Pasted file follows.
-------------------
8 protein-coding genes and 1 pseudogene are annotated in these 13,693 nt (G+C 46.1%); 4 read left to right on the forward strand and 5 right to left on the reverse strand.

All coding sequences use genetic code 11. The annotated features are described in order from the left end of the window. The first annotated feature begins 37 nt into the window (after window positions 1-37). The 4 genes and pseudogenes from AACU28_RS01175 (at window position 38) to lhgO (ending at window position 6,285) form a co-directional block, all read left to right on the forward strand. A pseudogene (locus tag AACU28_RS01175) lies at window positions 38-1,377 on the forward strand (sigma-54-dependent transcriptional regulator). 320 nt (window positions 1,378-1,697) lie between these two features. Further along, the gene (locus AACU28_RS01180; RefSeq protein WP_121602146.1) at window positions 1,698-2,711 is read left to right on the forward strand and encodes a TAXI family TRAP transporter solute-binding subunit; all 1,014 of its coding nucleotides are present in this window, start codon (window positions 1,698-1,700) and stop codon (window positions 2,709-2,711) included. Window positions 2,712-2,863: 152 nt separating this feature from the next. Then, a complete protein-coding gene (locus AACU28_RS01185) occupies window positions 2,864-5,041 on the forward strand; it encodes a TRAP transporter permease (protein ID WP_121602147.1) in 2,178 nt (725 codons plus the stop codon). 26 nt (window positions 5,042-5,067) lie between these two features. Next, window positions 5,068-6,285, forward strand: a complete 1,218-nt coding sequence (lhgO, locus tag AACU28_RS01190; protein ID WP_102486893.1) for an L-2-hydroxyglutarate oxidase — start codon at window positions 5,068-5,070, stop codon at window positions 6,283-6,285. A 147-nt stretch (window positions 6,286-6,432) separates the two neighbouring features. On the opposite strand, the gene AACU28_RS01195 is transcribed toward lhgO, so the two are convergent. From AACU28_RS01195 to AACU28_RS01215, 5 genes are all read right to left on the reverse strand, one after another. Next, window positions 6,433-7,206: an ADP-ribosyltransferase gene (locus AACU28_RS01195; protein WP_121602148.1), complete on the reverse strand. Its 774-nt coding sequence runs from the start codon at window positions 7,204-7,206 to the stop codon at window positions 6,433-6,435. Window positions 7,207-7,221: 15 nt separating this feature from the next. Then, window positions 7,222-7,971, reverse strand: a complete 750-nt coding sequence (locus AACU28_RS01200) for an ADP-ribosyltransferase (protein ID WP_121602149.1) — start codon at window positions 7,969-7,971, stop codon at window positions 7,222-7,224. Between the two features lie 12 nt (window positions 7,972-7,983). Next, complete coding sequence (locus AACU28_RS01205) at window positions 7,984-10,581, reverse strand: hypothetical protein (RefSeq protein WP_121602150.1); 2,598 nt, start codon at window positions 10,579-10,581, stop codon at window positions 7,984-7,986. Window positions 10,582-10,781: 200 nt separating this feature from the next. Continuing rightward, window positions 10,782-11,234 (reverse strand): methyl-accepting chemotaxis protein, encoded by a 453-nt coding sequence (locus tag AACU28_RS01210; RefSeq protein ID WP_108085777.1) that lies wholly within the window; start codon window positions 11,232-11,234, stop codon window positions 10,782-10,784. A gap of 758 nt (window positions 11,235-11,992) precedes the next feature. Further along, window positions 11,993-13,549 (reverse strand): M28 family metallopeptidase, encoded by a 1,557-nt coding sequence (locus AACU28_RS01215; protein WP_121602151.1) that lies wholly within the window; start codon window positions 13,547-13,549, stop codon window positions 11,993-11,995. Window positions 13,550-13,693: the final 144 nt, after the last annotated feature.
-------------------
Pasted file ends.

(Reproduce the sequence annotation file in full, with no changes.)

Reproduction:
8 protein-coding genes and 1 pseudogene are annotated in these 13,693 nt (G+C 46.1%); 4 read left to right on the forward strand and 5 right to left on the reverse strand.

All coding sequences use genetic code 11. The annotated features are described in order from the left end of the window. The first annotated feature begins 37 nt into the window (after window positions 1-37). The 4 genes and pseudogenes from AACU28_RS01175 (at window position 38) to lhgO (ending at window position 6,285) form a co-directional block, all read left to right on the forward strand. A pseudogene (locus tag AACU28_RS01175) lies at window positions 38-1,377 on the forward strand (sigma-54-dependent transcriptional regulator). 320 nt (window positions 1,378-1,697) lie between these two features. Further along, the gene (locus AACU28_RS01180; RefSeq protein WP_121602146.1) at window positions 1,698-2,711 is read left to right on the forward strand and encodes a TAXI family TRAP transporter solute-binding subunit; all 1,014 of its coding nucleotides are present in this window, start codon (window positions 1,698-1,700) and stop codon (window positions 2,709-2,711) included. Window positions 2,712-2,863: 152 nt separating this feature from the next. Then, a complete protein-coding gene (locus AACU28_RS01185) occupies window positions 2,864-5,041 on the forward strand; it encodes a TRAP transporter permease (protein ID WP_121602147.1) in 2,178 nt (725 codons plus the stop codon). 26 nt (window positions 5,042-5,067) lie between these two features. Next, window positions 5,068-6,285, forward strand: a complete 1,218-nt coding sequence (lhgO, locus tag AACU28_RS01190; protein ID WP_102486893.1) for an L-2-hydroxyglutarate oxidase — start codon at window positions 5,068-5,070, stop codon at window positions 6,283-6,285. A 147-nt stretch (window positions 6,286-6,432) separates the two neighbouring features. On the opposite strand, the gene AACU28_RS01195 is transcribed toward lhgO, so the two are convergent. From AACU28_RS01195 to AACU28_RS01215, 5 genes are all read right to left on the reverse strand, one after another. Next, window positions 6,433-7,206: an ADP-ribosyltransferase gene (locus AACU28_RS01195; protein WP_121602148.1), complete on the reverse strand. Its 774-nt coding sequence runs from the start codon at window positions 7,204-7,206 to the stop codon at window positions 6,433-6,435. Window positions 7,207-7,221: 15 nt separating this feature from the next. Then, window positions 7,222-7,971, reverse strand: a complete 750-nt coding sequence (locus AACU28_RS01200) for an ADP-ribosyltransferase (protein ID WP_121602149.1) — start codon at window positions 7,969-7,971, stop codon at window positions 7,222-7,224. Between the two features lie 12 nt (window positions 7,972-7,983). Next, complete coding sequence (locus AACU28_RS01205) at window positions 7,984-10,581, reverse strand: hypothetical protein (RefSeq protein WP_121602150.1); 2,598 nt, start codon at window positions 10,579-10,581, stop codon at window positions 7,984-7,986. Window positions 10,582-10,781: 200 nt separating this feature from the next. Continuing rightward, window positions 10,782-11,234 (reverse strand): methyl-accepting chemotaxis protein, encoded by a 453-nt coding sequence (locus tag AACU28_RS01210; RefSeq protein ID WP_108085777.1) that lies wholly within the window; start codon window positions 11,232-11,234, stop codon window positions 10,782-10,784. A gap of 758 nt (window positions 11,235-11,992) precedes the next feature. Further along, window positions 11,993-13,549 (reverse strand): M28 family metallopeptidase, encoded by a 1,557-nt coding sequence (locus AACU28_RS01215; protein WP_121602151.1) that lies wholly within the window; start codon window positions 13,547-13,549, stop codon window positions 11,993-11,995. Window positions 13,550-13,693: the final 144 nt, after the last annotated feature.